On top of that, the rendering engine in Flutter optimizes the displayed user interface elements. Both features greatly stabilize application performance across various systems. In addition, Dart language compiles directly to native machine code without bridges that would slow down the performance.
Rich UI library
One of the innovative aspects of Flutter is that it offers ready-made widgets to create UIs. It has a consistent and unified object model in which every object is a widget (fonts, buttons and even padding), while most other products use different objects - layouts, views and controllers.
Flutter’s robust UI library allows developers to create beautiful, functional and adaptive user interfaces in a short time. The widgets themselves are highly customisable and follow both Android’s Material Design and Apple’s Cupertino guidelines.
Flutter began as a platform for creating cross-platform apps, but with the release of Flutter 3, the SDK was fully transformed from mobile-focused to platform-agnostic. The framework supports the five main operating systems: iOS, Android, Linux, macOS and Windows. In addition, Google is currently working to add more embedded systems, such as TVs or smart home appliances and more.
Cons of Flutter
A number of issues with Flutter have already been addressed during its evolution. Developers should keep these current drawbacks in mind:
Delayed UI additions
Because Flutter is based on its own rendering engine, all of the platform-specific widgets are implemented separately from the operating system’s built-in platform features. Consequently, when a new OS update is published, Flutter creators may need additional time to develop implementations of some of the features.
Rewriting apps upon migration
If you already have a functioning app created with native technology then migratinging to Flutter may require rewriting the whole application. In addition, developers may be confused about where to place the business logic and UI logic.
Not perfect with native solutions
Flutter is an intermediate layer in the structure of your apps. This means that Flutter apps that frequently make use native solutions tend to complicate the development process. They will also require more time to be developed.
What is Kotlin Multiplatform?
Kotlin Mutiplaftom is an SDK developed by JetBrains. It was first released in 2016, but it is still undergoing rapid development and many features are being added to every version.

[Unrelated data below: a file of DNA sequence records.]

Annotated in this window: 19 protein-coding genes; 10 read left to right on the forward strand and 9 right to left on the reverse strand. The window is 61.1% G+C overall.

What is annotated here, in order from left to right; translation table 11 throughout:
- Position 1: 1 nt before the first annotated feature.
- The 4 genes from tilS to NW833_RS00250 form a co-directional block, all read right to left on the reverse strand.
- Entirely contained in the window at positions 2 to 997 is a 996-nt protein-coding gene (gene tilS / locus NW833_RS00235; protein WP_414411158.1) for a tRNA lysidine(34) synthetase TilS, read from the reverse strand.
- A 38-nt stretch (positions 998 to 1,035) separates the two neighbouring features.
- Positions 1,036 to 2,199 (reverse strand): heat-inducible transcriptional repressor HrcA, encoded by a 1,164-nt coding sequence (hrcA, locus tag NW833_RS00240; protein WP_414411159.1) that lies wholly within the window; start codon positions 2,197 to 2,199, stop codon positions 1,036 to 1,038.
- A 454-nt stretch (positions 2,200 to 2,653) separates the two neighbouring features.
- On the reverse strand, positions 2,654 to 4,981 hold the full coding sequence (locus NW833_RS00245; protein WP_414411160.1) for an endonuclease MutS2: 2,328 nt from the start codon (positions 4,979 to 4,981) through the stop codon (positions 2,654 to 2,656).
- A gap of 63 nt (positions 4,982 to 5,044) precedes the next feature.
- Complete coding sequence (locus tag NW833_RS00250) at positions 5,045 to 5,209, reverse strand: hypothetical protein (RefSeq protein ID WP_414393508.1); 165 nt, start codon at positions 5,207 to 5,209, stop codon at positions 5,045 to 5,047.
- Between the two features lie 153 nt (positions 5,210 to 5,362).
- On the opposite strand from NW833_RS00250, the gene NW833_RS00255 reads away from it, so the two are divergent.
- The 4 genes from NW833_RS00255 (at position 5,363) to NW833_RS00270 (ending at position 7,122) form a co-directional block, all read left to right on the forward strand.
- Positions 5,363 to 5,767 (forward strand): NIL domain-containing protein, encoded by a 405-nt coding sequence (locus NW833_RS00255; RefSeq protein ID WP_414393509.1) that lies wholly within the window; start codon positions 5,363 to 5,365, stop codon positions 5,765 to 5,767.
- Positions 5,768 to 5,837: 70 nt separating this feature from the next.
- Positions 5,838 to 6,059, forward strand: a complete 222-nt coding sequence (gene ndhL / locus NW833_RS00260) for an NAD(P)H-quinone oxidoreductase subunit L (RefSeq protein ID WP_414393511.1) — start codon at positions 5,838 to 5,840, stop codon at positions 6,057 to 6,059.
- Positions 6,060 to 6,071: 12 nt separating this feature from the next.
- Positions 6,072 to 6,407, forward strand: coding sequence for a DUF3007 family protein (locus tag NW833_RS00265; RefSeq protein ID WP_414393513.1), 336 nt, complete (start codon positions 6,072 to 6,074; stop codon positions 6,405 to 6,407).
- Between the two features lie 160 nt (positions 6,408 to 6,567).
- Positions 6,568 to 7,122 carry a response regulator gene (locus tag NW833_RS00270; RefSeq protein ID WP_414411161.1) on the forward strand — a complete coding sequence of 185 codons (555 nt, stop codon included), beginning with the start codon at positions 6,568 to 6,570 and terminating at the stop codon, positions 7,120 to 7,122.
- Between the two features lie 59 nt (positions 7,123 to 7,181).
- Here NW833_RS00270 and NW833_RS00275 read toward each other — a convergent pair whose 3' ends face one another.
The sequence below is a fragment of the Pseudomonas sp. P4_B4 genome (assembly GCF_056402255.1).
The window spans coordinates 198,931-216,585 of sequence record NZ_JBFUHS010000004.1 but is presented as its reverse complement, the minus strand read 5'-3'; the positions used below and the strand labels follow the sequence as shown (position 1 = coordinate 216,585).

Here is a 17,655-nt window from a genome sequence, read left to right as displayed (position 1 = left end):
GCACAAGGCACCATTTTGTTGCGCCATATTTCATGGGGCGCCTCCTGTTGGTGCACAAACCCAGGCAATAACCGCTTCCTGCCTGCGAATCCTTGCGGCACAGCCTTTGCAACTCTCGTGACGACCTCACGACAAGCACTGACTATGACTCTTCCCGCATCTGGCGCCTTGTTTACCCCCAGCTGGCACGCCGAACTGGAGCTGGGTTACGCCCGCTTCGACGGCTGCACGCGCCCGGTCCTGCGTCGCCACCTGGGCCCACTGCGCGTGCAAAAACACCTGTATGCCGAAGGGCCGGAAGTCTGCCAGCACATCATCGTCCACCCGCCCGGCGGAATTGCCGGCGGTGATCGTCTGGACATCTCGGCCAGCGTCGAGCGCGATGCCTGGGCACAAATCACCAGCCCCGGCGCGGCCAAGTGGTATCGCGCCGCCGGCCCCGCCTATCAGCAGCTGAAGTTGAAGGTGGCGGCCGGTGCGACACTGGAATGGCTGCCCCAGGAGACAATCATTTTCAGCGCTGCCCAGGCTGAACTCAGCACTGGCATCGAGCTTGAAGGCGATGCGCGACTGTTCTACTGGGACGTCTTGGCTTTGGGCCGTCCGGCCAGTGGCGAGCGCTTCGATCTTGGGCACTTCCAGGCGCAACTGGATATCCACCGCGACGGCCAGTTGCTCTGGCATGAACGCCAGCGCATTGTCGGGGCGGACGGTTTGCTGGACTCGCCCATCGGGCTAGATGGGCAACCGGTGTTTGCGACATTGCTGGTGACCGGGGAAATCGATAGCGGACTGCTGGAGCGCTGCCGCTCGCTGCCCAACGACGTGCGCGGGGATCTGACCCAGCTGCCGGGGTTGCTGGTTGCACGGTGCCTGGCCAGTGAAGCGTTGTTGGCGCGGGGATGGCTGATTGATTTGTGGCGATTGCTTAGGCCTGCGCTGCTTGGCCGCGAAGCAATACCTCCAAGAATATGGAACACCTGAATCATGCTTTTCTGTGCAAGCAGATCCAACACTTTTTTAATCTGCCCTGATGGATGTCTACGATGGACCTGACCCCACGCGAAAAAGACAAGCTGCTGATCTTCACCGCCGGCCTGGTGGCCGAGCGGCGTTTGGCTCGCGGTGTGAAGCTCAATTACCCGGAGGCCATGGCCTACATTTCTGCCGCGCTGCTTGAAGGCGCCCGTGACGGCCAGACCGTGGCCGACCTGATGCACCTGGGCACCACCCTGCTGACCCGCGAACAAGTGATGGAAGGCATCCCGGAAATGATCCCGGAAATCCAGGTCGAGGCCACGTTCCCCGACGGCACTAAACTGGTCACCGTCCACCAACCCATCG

The SDK is based on Kotlin language (also developed by JetBrains), a modern, statically-typed language that can be compiled to native platform code, Java Script or Java virtual machine code. It’s the preferred language for most Android developers.
Kotlin Multiplatform allows sharing code with variable intensity across various systems. Consequently, it allows to build not only cross-platform client applications and multi-platform libraries, but also full-stack applications that utilize shared code between frontend and backend.
This means that developers can decide which feature they want to implement as shared between platforms, and which should be implemented separately using native methods.
Pros of Kotlin Multiplatform
Instead of working as a new toolbox, Kotlin Multiplatform acts as an additional tool that follows a ‘shared business, native UI’ logic. This means that development teams can continue using their preferred toolchains. They can also benefit from:
Extensibility and customisation
You can scale an existing application with KMP. Kotlin Multiplatform allows programmers to implement features sharing common code or separately using native methods. It is a great way to allow for app scalability and use of news systems features.
To illustrate, if an Android and an iOS application already exist, and a certain new functionality needs to be added for both, this can be done in Kotlin Multiplatform to reduce the development time needed for implementation.
Cost-savings without compromises
With Kotlin Multiplatform, developers use a single codebase and implement features by sharing the data layer and business logic. The SDK also allows an easy implementation of specific functionalities through platform-specific APIs, so there are no compromises on their usage.